Kingston Police have once again declared an aggravated nuisance party near Queen's University.
What's the latest?
Ottawa Public Health reported 36 more COVID-19 cases Saturday and no new deaths.
Many students near Queen's University have gathered near the Kingston, Ont., campus contrary to local bylaws and provincial limits governing outdoor gatherings for the second weekend in a row. Police estimated there were around 3,000 people were in the area by mid-afternoon Saturday.
How many cases are there?
As of Saturday, Ottawa has a total of 30,668 cases of COVID-19. There are 239 known active cases, 29,827 cases are considered resolved, and 602 people have died from the illness.
Ottawa-Gatineau area confirmed COVID-19 cases
Public health officials have reported more than 56,700 COVID-19 cases across eastern Ontario and western Quebec, including more than 54,900 cases now resolved. Elsewhere in eastern Ontario, 213 people with COVID-19 have died. In western Quebec, the death toll is 222.
Ottawa and Kingston hospitals are caring for ICU patients from Saskatchewan.
Akwesasne has had more than 1,000 residents test positive for COVID-19 and has reported 12 deaths between its northern and southern sections.
What are the rules?
Ontario is in Step 3 of its reopening plan until Monday, when capacity restrictions lift for most places that require proof of vaccination, including restaurants, gyms and indoor event spaces.
The province has laid out a timeline for lifting all remaining public health measures, including proof of vaccination and mask requirements indoors, by March 2022.
General gathering limits are 25 people inside and 100 people outside. Those limits are even higher for organized events.
Other groups in the region are also coming out with their own COVID-19 vaccine policies, including for staff.
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Under its green zone rules, 10 people are allowed to gather inside private residences and 20 people outdoors — which increases to 50 if playing sports.
The premier says the pandemic state of emergency order that gives the government special powers will be lifted once kids aged five to 11 are vaccinated.
What can I do?
This means it is important to take precautions now and in the future, such as staying home while sick — and getting help with costs if needed — keeping hands and surfaces clean and considering distancing from anyone you don't live with.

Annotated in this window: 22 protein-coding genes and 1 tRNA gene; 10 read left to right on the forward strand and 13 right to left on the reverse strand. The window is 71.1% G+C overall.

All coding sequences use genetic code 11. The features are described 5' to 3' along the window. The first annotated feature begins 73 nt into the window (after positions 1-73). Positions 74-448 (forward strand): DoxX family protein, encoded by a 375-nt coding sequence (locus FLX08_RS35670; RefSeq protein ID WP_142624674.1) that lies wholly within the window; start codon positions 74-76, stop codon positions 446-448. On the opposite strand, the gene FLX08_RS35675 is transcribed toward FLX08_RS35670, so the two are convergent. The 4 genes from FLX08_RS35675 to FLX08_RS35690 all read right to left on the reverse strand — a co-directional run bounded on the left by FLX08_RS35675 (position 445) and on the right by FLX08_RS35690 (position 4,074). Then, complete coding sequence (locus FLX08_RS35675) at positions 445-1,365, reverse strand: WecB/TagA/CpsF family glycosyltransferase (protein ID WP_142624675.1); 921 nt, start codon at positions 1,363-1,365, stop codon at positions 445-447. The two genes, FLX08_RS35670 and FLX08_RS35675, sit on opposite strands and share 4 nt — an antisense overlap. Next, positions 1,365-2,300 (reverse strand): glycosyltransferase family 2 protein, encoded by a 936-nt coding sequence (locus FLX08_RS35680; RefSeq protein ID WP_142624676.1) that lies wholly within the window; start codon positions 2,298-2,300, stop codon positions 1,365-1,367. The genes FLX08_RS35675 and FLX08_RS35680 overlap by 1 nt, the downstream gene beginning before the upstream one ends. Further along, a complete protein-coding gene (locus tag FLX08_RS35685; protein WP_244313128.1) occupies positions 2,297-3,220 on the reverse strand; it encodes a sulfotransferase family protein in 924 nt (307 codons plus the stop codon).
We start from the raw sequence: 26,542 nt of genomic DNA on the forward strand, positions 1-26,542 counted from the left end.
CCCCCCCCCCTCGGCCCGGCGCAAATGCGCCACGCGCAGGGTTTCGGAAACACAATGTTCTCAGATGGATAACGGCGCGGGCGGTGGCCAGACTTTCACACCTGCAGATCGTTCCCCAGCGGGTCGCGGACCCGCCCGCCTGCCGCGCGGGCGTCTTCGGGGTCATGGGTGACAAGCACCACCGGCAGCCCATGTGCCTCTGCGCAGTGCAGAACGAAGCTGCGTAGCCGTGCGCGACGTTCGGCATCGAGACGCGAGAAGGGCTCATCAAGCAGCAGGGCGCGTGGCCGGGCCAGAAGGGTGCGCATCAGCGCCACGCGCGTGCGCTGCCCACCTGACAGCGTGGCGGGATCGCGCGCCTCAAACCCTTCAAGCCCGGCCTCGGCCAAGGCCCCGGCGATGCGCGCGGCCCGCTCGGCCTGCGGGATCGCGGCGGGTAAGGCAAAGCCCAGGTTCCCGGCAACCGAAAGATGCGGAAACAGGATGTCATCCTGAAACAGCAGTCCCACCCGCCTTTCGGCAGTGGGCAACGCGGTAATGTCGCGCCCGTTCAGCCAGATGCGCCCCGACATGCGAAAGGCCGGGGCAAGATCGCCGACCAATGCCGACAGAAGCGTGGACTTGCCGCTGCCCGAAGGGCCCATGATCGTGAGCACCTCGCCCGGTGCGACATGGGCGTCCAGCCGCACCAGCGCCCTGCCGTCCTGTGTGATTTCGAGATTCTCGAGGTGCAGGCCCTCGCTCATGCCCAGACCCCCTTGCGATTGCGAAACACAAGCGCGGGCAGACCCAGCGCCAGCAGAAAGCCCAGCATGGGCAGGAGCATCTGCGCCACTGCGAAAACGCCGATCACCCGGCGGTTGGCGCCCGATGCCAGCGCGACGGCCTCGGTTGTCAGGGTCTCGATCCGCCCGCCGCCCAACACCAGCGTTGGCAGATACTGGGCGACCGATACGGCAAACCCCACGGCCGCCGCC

There's federal guidance for what vaccinated people can do in different situations.
Health leaders in the area generally say smaller Halloween gatherings are allowed with precautions for the unvaccinated and/or vulnerable. Guidance can be stricter in areas where COVID-19 is spreading more than others, such as Akwesasne.
Health Canada recommends older adults and people with underlying medical conditions get help with errands.
All would-be travellers must be fully vaccinated by Oct. 30 to board a plane, train or marine vessel in Canada.
Fully vaccinated, tested and pre-approved people can come to Canada.
Prime Minister Justin Trudeau said Thursday he's "very confident" countries around the world will accept Canadians' provincial or territorial proof of vaccination.
Four COVID-19 vaccines have been deemed safe and approved in Canada.
Canada's vaccine task force says people can wait three to 16 weeks between first and second doses and it's safe and effective to mix first and second doses.
There have been more than 3.5 million COVID-19 vaccine doses administered in the wider Ottawa-Gatineau region — combined first, second and third doses — which has about 2.3 million residents.
They offer doses on short notice as campaigns shift to fill gaps in vaccine coverage.
The province has recommended people age 18 to 24 get the Pfizer-BioNTech, or Comirnaty, vaccine because the Moderna or Spikevax vaccine brings a mild risk of a rare heart condition.
Symptoms and testing
Children tend to have an upset stomach and/or a rash.
If you have severe symptoms, call 911.
In eastern Ontario:
Anyone seeking a COVID-19 test can make an appointment. Check with your health unit for clinic locations and hours.
Ontario says to only get tested if you fit certain criteria, such as having symptoms, exposure or a certain job.
People without symptoms but who are part of the province's targeted testing strategy can make an appointment at select pharmacies. Rapid tests are available in some places, including some child-care settings when risk is high.
Travellers who need a test have a few local options to pay for one.
In western Quebec:
Tests are strongly recommended for people with symptoms and their contacts.
People can make an appointment or see what their walk-in options are online. They can also call 1-877-644-4545 with questions.
Rapid COVID-19 tests are available in all Quebec preschools and elementary schools.
First Nations, Inuit and Métis:
First Nations, Inuit and Métis people, or someone travelling to work in a remote Indigenous community, are eligible for a test in Ontario.
Akwesasne has COVID-19 test and vaccine clinics, with information online or at 613-575-2341.
People in Kitigan Zibi Anishinabeg can call the health centre at 819-449-5593 for a test or vaccine; email is another option for vaccine booking.
Tests are available in Pikwàkanagàn by calling 613-625-1175 and vaccines, at 613-625-2259 extension 225 or by email. Anyone in Tyendinaga who's interested in a test can call 613-967-3603 and should watch the website for dedicated vaccine clinics.
Inuit in Ottawa can call the Akausivik Inuit Family Health Team at 613-740-0999 for service, including testing and vaccines, in Inuktitut or English on weekdays.